The USS Broome (DD-210) served in the US Navy for nearly three decades in the early 20th century. She was named for Lieutenant Colonel John Lloyd Broome who served with the United States Marine Corps in the Mexican-American War. Broome was constructed as a Clemson-class destroyer.
Broome was laid down in Philadelphia, Pennsylvania by the William Cramp & Sons Ship & Shipbuilding Company in October 1918, launched in May 1919, and commissioned in October with Commander C.M. Austin in command. Carrying a crew of 114, Broome was 314 feet, five inches long and was armed with four 4-inch rapid-fire guns, one three-inch anti-aircraft gun, and twelve 21-inch torpedo tubes. Broome had a cruising speed of 35 knots and a range of 4,900 nautical miles.
Broome deployed from New York Navy Yard in May 1920 to European waters, and was then assigned to the Asiatic Fleet by the end of 1920 for two years. In December 1922, Broome was placed out of commission at San Diego, California until 1930, and then served with the Pacific Fleet until 1939. She was assigned to duty in the Atlantic in May, and joined Destroyer Division 64, Patrol Force in 1941. During this deployment, Broome operated as part of the Neutrality Patrol, and later as a convoy escort in the waters between the United States and Iceland.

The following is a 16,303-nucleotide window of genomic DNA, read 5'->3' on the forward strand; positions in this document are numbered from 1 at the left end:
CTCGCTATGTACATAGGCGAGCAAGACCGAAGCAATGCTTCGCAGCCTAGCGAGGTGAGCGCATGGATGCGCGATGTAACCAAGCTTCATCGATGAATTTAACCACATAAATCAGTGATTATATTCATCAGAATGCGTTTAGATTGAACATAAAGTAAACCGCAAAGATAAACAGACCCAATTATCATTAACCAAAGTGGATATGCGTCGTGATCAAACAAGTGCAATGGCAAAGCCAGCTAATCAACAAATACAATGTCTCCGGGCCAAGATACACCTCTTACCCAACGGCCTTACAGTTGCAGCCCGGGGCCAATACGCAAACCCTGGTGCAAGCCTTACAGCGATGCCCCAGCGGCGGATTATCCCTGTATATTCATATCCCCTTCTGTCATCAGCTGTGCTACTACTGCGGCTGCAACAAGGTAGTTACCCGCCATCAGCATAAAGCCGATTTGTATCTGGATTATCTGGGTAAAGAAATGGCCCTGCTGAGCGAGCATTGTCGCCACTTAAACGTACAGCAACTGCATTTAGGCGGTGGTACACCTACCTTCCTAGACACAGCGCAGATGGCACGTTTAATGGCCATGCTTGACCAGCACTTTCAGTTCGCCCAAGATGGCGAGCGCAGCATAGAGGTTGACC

Broome conducted convoy escort, patrol, and training duty along the east coast of the United States, as well as off Iceland, Canada, and in the Caribbean, from January 1942 until May 1945. She also escorted trans-Atlantic convoys to North Africa and the United Kingdom.
In May 1945, Broome was overhauled at the Charleston Navy Yard and re-designated AG-96. Broome operated with the Atlantic Fleet starting in June and was attached to the Operational Training Command. Assigned to Guantanamo Bay, Cuba, Broome served in this capacity until December, and then was overhauled in Philadelphia. She was decommissioned in May 1946, stricken from the Navy list in June, and sold for scrap in November.
Asbestos Risk on the USS Broome (DD-210)
Installing asbestos in the design of naval vessels was required by Congress in the early 1930s, after a deadly fire on a luxury liner resulted in enormous loss of life. Navy ships like Broome made use of asbestos insulation in large amounts, especially in boilers and engineering rooms, and in fireproofing in all sections of the vessel. The mineral asbestos has long been known for its fireproofing properties, but it has also been proven to be the only known factor in the development of life-threatening conditions including asbestos cancer and peritoneal mesothelioma.
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Haze Gray & Underway. Dictionary of American Naval Fighting Ships. DD-210.
http://www.hazegray.org/danfs/destroy/dd210txt.htm Retrieved 27 December 2010.
NavSource Naval History, USS Broome (DD-210).
http://www.navsource.org/archives/05/210.htm Retrieved 27 December 2010.